Marvel have been making TV shows for a little while now, but neither Agents of S.H.I.E.L.D. or Agent Carter have given me the impetus to jump in and watch the small-screen side of the Marvel Universe. Similarly, Netflix and other streaming services have barely registered on my radar. But the release of Daredevil changed all that. Not only did I have to make sure I had the service available; I knew this would be the first TV show that I would binge on. It just needed to live up to the hype.
“In a survey conducted by Netflix in February 2014, 73% of people define binge-watching as “watching between 2-3 episodes of the same TV show in one sitting.””- Binge-watching, Wikipedia.
Going by that my wife and I didn’t binge…we gorged. And it was delicious.
From super-soldiers to talking raccoons, Marvel knows what they’re doing now. They can design a suit and build worlds, but how would they handle no longer being constrained by younger audiences and watersheds?
Pretty damn well by all accounts. Serving as an origin story for both Matt Murdock and Wilson Fisk, it quickly moves past the initial accident and into the meat of things. Perhaps the most powerful aspect of the show is the idea that if these two men loved different areas of the city the way they do Hell’s Kitchen, both would be flourishing. Both have questionable methods and are well above average on the violent scale. Destined to clash but perhaps more alike than they’d care to admit.
Though the fights themselves aren’t necessarily more violent than what we’ve seen in The Winter Soldier, they are far more graphic. Stabbings, shootings and impalements are all shown square on with consequences. They’re also brilliantly staged, with several protracted fights leaving me wincing. It’s brutal, but Daredevil also has plenty of brains to back up its brawn.
13 episodes might just be the perfect middle ground to introduce a cast of characters and tell a convincing story. It doesn’t have to pad things out (I’m looking at you Oliver Queen), or rush through each character whilst contriving to get them all together (Spider-Man…more than once damn you). Over the last three days – I told you we gorged – we came to care for the heroes and despise the villains, even if at times they all made us think twice about what they were up to. Several facts go a long way to making the story more effective. If you’ve not watched it yet maybe give them a miss though.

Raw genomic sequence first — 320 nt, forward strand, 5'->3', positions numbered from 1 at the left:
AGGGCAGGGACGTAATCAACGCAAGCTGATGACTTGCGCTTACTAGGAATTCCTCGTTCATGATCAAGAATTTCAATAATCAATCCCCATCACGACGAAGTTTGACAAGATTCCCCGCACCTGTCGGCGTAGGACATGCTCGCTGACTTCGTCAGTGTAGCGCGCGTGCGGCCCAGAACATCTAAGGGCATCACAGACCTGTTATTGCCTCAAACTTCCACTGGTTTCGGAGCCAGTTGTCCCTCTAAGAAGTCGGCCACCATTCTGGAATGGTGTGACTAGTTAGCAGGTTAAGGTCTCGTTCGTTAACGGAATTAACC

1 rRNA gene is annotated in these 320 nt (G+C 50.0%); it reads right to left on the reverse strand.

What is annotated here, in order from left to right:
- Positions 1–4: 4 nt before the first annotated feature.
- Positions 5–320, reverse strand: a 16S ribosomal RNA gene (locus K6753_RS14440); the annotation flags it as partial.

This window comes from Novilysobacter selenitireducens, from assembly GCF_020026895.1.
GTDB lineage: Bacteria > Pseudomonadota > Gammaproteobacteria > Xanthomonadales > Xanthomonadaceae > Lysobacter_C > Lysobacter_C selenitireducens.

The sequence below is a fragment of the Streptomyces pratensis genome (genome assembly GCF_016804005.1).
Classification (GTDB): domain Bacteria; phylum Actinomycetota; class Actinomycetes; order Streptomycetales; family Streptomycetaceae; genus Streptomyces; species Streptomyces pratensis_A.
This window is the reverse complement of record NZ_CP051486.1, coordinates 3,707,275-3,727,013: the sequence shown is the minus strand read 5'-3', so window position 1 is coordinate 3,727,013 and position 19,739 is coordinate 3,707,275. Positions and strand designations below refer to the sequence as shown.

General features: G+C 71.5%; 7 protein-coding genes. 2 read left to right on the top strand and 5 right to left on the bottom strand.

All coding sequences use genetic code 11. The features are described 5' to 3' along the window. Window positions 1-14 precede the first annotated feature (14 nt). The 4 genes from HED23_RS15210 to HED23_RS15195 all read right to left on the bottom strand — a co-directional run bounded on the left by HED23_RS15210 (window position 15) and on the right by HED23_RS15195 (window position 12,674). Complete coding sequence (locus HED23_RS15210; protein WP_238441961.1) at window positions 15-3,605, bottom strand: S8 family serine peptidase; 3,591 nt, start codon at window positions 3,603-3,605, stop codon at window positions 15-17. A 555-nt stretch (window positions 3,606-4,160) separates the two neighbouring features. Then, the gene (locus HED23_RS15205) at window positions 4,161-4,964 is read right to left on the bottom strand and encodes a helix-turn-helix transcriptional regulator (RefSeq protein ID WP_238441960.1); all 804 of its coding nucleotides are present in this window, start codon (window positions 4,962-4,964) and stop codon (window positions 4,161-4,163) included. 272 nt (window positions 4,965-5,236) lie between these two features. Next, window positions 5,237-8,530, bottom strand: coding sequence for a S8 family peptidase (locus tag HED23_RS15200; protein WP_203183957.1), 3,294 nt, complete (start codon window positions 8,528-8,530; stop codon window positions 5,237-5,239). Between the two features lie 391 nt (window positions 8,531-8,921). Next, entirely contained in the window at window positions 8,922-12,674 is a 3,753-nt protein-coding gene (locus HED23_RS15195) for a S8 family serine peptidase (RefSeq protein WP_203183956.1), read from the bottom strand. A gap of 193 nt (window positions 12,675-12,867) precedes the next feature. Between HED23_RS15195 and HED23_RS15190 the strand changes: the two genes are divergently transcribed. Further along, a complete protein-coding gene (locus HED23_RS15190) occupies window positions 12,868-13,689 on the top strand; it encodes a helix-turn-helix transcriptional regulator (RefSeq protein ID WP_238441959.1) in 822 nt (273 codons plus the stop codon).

- Foggy Nelson isn’t just there for humour, but is a hero in his own right.
- Fisk (there I go saying his name again) is an actual person and not just a caricature.
- Karen, the main female protagonist, doesn’t fall into bed with either Matt or Foggy.
To further the well written story, this is easily the best cast superhero TV show yet. Cox could challenge Batman for mysterious pain, whilst Henson – he who can smack a puck furiously in Mighty Ducks – is hilarious but full of the right stuff and perhaps the single most heroic person in the show. Vincent D’Onofrio’s Fisk is just waiting to explode, yet emotionally stunted and vulnerable at times. A child-like quality juxtaposes interestingly with his cunning and brutality. He almost steals the show. I’m not sure what’s scarier, that Fisk appears to be trying to learn how to talk to people or how he uses car doors.
Nothing is rushed, and that pace could infuriate some who just want to see the next fight, but it’s that slower build up that gives each character time to form. Perhaps the denouement is rushed in comparison, and several threads are left loose for later shows, but it in no way feels incomplete. If Netflix have any sense they’ll quickly add an order for Daredevil Season 2 to their Marvel plate.
Not every superhero has to save the world. Daredevil shows us that saving your neighbourhood can be just as worthwhile. I’ve not watched 5 episodes of a show consecutively before, let alone 13 in a weekend, but it was well worth it.